Supportive Parents Promote Good Health

Healthy Effects of Parental Support Last a Lifetime

From the WebMD Archives

March 24, 2004 -- Supportive parents may not only build happier and healthier children, but new research suggests those positive effects may last a lifetime.

Previous studies have already shown that children who receive high levels of support from their parents report fewer psychological and physical problems. But for the first time, a new study shows that those healthy effects persist throughout adulthood.

The results appear in the March issue of the journal Psychology and Aging.

Parental Support Fosters Good Health

In the study, researchers analyzed data from a survey of nearly 3,000 adults aged 25-74 who participated in the National Survey of Midlife Development.

The participants were asked about the level of emotional support provided by their parents during their childhood with questions such as "How much did you confide in her or him about things that were bothering you?" and "How much love and affection did she or he give you?"

The survey also assessed the respondent's depressive symptoms, chronic health conditions, and self-esteem.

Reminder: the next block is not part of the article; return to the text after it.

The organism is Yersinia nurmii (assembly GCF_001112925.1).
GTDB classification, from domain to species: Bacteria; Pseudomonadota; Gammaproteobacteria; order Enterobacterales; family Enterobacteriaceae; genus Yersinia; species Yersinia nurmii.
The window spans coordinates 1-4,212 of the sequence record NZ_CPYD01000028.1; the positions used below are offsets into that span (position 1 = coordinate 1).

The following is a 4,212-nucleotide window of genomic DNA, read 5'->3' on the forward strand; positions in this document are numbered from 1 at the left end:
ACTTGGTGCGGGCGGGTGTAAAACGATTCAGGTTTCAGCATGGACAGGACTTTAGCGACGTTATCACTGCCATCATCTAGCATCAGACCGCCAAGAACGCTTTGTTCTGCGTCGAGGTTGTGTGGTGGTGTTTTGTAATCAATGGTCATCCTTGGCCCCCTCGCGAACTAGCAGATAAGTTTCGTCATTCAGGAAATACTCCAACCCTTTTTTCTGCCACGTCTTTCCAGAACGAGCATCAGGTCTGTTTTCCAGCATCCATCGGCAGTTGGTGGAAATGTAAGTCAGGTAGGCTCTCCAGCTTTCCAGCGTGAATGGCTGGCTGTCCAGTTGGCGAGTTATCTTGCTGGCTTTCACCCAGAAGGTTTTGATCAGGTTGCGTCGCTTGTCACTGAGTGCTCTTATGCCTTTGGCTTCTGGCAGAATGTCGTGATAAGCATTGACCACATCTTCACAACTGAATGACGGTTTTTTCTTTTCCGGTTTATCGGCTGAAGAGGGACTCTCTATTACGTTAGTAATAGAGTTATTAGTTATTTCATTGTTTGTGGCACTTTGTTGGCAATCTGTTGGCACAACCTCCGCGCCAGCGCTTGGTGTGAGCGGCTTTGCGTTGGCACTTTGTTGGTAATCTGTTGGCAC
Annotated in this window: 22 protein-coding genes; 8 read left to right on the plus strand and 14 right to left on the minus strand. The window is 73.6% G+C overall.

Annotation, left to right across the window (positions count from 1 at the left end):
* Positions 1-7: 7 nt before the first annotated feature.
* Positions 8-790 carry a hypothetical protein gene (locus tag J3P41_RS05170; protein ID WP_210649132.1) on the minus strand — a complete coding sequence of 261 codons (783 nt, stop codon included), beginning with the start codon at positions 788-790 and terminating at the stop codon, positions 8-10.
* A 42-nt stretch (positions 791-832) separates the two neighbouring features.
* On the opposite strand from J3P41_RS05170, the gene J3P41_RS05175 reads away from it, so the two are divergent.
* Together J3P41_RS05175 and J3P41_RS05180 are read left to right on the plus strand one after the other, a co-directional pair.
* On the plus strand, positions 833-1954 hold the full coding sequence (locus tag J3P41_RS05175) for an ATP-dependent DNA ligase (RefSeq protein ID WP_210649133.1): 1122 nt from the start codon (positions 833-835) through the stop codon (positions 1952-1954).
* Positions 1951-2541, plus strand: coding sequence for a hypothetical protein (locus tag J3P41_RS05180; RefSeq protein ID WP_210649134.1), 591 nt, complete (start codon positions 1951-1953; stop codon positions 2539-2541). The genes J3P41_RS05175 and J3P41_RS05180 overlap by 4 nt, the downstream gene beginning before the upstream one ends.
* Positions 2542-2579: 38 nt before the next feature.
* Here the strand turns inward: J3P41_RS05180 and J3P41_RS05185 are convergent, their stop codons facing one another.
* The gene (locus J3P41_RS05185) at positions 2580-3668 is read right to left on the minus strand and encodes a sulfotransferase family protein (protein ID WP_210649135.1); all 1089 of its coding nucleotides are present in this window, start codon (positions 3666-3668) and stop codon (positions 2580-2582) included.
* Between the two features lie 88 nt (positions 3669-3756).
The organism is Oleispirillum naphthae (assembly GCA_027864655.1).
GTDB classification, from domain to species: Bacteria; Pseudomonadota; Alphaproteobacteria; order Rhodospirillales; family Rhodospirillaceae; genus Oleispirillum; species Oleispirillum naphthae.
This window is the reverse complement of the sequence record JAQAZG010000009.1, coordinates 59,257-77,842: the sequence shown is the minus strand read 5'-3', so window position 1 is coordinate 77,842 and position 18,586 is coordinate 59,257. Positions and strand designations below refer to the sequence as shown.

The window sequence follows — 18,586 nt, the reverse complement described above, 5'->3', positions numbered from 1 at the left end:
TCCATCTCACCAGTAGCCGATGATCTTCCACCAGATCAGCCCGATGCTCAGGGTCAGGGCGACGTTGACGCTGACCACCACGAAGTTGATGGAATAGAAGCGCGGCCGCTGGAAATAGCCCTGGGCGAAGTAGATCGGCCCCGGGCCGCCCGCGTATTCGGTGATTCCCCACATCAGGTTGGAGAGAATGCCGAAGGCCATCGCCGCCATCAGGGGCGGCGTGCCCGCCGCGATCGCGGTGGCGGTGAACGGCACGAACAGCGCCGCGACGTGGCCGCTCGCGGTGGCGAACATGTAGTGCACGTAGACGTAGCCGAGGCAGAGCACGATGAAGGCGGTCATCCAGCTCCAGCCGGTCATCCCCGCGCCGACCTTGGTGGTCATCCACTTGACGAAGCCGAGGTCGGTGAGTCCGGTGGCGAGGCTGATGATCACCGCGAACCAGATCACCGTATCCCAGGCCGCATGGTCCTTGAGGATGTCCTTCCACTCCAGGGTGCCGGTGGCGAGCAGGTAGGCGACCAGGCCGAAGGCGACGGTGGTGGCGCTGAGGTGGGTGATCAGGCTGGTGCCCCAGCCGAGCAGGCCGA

Researchers found that the adults' current mental and physical health was strongly influenced not only by current levels of emotional support, but also by parental support they received in childhood.

Specifically, a lack of parental support in childhood was linked to increased levels of depressive symptoms and chronic health conditions, such as high blood pressure, arthritis, and urinary problems in adulthood.

The link appeared to be stronger for mental health problems than physical ones, but researchers say that may be due to differences in how chronic health conditions develop over time.

"Early parental support appears to shape people's sense of personal control, self-esteem and family relationships, which in turn affect adult depressive symptoms and physical health," says researcher Benjamin Shaw, PhD of the University at Albany, State University of New York, in a news release.

Shaw says if further studies confirm these results, tools may be created to identify people at risk for mental and physical health problems later in life and develop interventions to reduce this risk.

WebMD Health News Reviewed by Brunilda Nazario, MD on March 24, 2004


SOURCES: Shaw, B. Psychology and Aging, March 2004; vol 19: pp 4-12. News release, American Psychological Association.

© 2004 WebMD, Inc. All rights Reserved.

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